2) The only way the 2nd Amendment will ever be revised by means of an amendment is if both sides in the debate want it and can agree on the revisions. This would mean that both sides would have to get something they want. I do not see that happening.


Again, 38 States need to ratify. This is in our favor on the RTKBA. I think we would see the law codified as somewhat closer to what it should be (completely uninfringed), but it'd be worth it to let every State know that this applies to them, too. So Free States may see some small backtrack but we could leap miles if it addressed both keep and bear and common military use and all that.


3) The left is very happy to change the constitution simply by putting justices on SCOTUS who do not care one bit what the constitution says or what the founders intended. That is why 4 more years of Obama would mean the end of the 2nd Amendment. Change one judge and the next 2nd Amendment case to go before the court will result in Heller/McDonald being totally reversed. We already have seen this in the minority opinion in McDonald. IMHO anyone who rules that the 2nd Amendment does not protect a personal right does not care one bit what the constitution says.

Agreed. That just means it's not Happily Ever After. Our enemies on the issues dear to us will always need to be opposed politically. I'm just saying we can frame the argument a bit better in our favor and a preponderance of States are more likely to codify say... Shall Issue CCW and LOC (in at least rural areas)... in the Constitution and let all the States know that this is the mininum standard to be in the Union.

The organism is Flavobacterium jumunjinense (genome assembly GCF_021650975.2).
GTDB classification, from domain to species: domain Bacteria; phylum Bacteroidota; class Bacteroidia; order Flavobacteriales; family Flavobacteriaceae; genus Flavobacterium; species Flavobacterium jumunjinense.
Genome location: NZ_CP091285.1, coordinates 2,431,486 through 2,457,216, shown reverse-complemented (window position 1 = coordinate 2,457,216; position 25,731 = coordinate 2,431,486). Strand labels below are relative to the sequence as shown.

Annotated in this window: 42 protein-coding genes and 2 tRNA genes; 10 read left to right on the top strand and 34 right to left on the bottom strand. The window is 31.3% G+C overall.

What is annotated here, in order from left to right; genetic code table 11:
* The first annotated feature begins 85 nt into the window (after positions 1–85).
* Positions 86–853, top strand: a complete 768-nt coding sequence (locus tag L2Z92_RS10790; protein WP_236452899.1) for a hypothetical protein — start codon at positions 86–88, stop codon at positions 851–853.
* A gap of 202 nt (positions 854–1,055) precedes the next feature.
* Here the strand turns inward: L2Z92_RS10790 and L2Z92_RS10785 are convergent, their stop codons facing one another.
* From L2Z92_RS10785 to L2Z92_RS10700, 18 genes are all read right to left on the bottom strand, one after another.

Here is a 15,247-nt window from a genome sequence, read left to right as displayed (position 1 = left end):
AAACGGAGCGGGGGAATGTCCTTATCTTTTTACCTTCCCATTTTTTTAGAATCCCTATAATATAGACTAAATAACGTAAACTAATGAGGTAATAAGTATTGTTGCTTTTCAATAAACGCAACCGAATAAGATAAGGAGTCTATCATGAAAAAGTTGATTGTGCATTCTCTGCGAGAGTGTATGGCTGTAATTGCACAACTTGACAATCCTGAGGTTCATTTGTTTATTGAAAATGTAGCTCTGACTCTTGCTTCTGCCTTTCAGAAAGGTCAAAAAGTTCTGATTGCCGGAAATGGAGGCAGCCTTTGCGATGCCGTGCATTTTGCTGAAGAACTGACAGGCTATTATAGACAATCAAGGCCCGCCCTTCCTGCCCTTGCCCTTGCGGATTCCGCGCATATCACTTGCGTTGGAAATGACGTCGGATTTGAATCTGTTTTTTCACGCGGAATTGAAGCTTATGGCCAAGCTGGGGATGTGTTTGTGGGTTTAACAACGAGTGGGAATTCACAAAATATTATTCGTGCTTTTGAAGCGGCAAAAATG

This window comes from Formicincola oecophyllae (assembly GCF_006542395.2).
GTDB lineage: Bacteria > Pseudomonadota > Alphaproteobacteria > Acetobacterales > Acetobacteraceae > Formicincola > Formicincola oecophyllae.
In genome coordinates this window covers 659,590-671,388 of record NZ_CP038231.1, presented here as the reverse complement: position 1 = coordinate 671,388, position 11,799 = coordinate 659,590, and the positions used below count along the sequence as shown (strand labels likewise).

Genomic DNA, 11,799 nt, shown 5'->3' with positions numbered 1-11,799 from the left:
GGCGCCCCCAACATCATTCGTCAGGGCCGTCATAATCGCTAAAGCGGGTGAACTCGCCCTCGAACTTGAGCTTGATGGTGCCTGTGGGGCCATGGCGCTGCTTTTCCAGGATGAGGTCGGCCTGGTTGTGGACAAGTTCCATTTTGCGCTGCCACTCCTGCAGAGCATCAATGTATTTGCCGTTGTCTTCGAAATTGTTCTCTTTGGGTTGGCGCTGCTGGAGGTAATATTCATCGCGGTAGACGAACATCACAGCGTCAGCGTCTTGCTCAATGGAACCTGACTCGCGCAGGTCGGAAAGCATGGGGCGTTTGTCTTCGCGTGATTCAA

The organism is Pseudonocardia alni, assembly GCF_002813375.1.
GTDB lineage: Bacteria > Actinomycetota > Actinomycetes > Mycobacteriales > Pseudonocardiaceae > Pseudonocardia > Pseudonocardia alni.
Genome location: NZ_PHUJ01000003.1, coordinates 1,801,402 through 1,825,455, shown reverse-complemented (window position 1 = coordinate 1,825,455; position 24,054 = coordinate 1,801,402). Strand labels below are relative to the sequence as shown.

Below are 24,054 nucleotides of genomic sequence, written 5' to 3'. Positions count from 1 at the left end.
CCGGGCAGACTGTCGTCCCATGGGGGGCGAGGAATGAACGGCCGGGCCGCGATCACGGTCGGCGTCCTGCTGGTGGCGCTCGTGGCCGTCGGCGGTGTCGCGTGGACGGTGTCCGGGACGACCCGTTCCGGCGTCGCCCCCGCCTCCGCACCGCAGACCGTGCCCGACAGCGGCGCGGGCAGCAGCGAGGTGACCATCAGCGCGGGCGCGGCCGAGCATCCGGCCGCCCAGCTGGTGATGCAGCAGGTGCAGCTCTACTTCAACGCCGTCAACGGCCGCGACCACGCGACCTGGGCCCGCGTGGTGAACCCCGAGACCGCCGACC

vincewarde
02-11-2012, 10:49 AM
Yeah, why do you think I transitioned from a Christian university to law work so easily? ;D

It also hits the same problem....though I'd argue the Bible's harder due to the language issues and the vastly larger cultural/temporal separation. You have people arguing over what they feel is the "obvious" meaning of the text, people prooftexting and twisting it to mean what they want, you have "literalists" and "living document" people, there are people who view the source documents as fixed perfection and others that view them as good and noble but with room for growth....etc, etc, etc.

Yes, obviously any analogy or parallel breaks down at some point - but IMHO "prooftexting" (in theology that's where you decide what position you want to take or preach and then look for a passage to support it vs. looking for the meaning of the text and letting that inform you) is EXACTLY how many, many liberals approach the Constitution. They first decide how they want the ruling to come down, then they go in search of support for their position, ignoring the obvious meaning of the text of the Constitution AND the intent of the founders. How else could they render the 2nd Amendment meaningless and interpret the 1st Amendment as banishing religion from the public square?

Tarn_Helm
02-11-2012, 12:10 PM